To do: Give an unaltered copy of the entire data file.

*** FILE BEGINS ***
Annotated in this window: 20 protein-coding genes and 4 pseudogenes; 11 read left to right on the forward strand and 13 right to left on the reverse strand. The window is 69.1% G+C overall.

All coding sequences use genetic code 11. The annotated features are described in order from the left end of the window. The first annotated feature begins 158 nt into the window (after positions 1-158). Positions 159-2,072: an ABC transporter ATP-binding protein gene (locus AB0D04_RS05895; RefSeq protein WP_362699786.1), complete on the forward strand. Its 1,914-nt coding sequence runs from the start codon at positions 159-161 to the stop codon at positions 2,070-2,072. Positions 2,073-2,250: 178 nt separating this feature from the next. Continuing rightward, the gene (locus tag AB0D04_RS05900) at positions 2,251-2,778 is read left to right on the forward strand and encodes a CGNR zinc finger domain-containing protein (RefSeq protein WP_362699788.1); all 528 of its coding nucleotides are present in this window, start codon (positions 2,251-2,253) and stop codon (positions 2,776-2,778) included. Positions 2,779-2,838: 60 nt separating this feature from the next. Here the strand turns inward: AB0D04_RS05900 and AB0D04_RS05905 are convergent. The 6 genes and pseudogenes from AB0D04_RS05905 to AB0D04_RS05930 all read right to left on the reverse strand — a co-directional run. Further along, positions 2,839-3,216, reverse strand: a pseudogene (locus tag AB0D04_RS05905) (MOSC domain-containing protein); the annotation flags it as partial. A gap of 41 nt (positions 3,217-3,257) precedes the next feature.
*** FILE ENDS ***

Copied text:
Annotated in this window: 20 protein-coding genes and 4 pseudogenes; 11 read left to right on the forward strand and 13 right to left on the reverse strand. The window is 69.1% G+C overall.

All coding sequences use genetic code 11. The annotated features are described in order from the left end of the window. The first annotated feature begins 158 nt into the window (after positions 1-158). Positions 159-2,072: an ABC transporter ATP-binding protein gene (locus AB0D04_RS05895; RefSeq protein WP_362699786.1), complete on the forward strand. Its 1,914-nt coding sequence runs from the start codon at positions 159-161 to the stop codon at positions 2,070-2,072. Positions 2,073-2,250: 178 nt separating this feature from the next. Continuing rightward, the gene (locus tag AB0D04_RS05900) at positions 2,251-2,778 is read left to right on the forward strand and encodes a CGNR zinc finger domain-containing protein (RefSeq protein WP_362699788.1); all 528 of its coding nucleotides are present in this window, start codon (positions 2,251-2,253) and stop codon (positions 2,776-2,778) included. Positions 2,779-2,838: 60 nt separating this feature from the next. Here the strand turns inward: AB0D04_RS05900 and AB0D04_RS05905 are convergent. The 6 genes and pseudogenes from AB0D04_RS05905 to AB0D04_RS05930 all read right to left on the reverse strand — a co-directional run. Further along, positions 2,839-3,216, reverse strand: a pseudogene (locus tag AB0D04_RS05905) (MOSC domain-containing protein); the annotation flags it as partial. A gap of 41 nt (positions 3,217-3,257) precedes the next feature.